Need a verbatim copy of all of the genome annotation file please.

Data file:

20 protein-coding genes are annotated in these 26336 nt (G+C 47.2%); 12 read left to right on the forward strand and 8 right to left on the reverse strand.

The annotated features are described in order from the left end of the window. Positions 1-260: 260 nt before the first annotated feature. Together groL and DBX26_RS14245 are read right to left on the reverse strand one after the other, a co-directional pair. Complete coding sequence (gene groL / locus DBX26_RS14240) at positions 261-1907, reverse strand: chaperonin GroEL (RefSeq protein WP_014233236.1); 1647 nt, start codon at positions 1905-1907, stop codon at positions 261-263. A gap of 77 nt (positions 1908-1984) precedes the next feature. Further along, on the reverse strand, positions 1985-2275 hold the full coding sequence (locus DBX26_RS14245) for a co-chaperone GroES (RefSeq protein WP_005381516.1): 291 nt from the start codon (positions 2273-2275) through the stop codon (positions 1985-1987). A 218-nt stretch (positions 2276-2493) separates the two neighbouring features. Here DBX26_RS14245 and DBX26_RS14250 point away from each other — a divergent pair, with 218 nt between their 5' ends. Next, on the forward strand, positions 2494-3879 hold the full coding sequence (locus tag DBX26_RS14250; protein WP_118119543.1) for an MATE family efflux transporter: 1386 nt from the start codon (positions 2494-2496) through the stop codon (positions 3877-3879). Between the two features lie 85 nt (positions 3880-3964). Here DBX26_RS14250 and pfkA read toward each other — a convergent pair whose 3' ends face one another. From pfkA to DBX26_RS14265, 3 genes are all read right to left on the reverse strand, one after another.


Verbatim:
20 protein-coding genes are annotated in these 26336 nt (G+C 47.2%); 12 read left to right on the forward strand and 8 right to left on the reverse strand.

The annotated features are described in order from the left end of the window. Positions 1-260: 260 nt before the first annotated feature. Together groL and DBX26_RS14245 are read right to left on the reverse strand one after the other, a co-directional pair. Complete coding sequence (gene groL / locus DBX26_RS14240) at positions 261-1907, reverse strand: chaperonin GroEL (RefSeq protein WP_014233236.1); 1647 nt, start codon at positions 1905-1907, stop codon at positions 261-263. A gap of 77 nt (positions 1908-1984) precedes the next feature. Further along, on the reverse strand, positions 1985-2275 hold the full coding sequence (locus DBX26_RS14245) for a co-chaperone GroES (RefSeq protein WP_005381516.1): 291 nt from the start codon (positions 2273-2275) through the stop codon (positions 1985-1987). A 218-nt stretch (positions 2276-2493) separates the two neighbouring features. Here DBX26_RS14245 and DBX26_RS14250 point away from each other — a divergent pair, with 218 nt between their 5' ends. Next, on the forward strand, positions 2494-3879 hold the full coding sequence (locus tag DBX26_RS14250; protein WP_118119543.1) for an MATE family efflux transporter: 1386 nt from the start codon (positions 2494-2496) through the stop codon (positions 3877-3879). Between the two features lie 85 nt (positions 3880-3964). Here DBX26_RS14250 and pfkA read toward each other — a convergent pair whose 3' ends face one another. From pfkA to DBX26_RS14265, 3 genes are all read right to left on the reverse strand, one after another.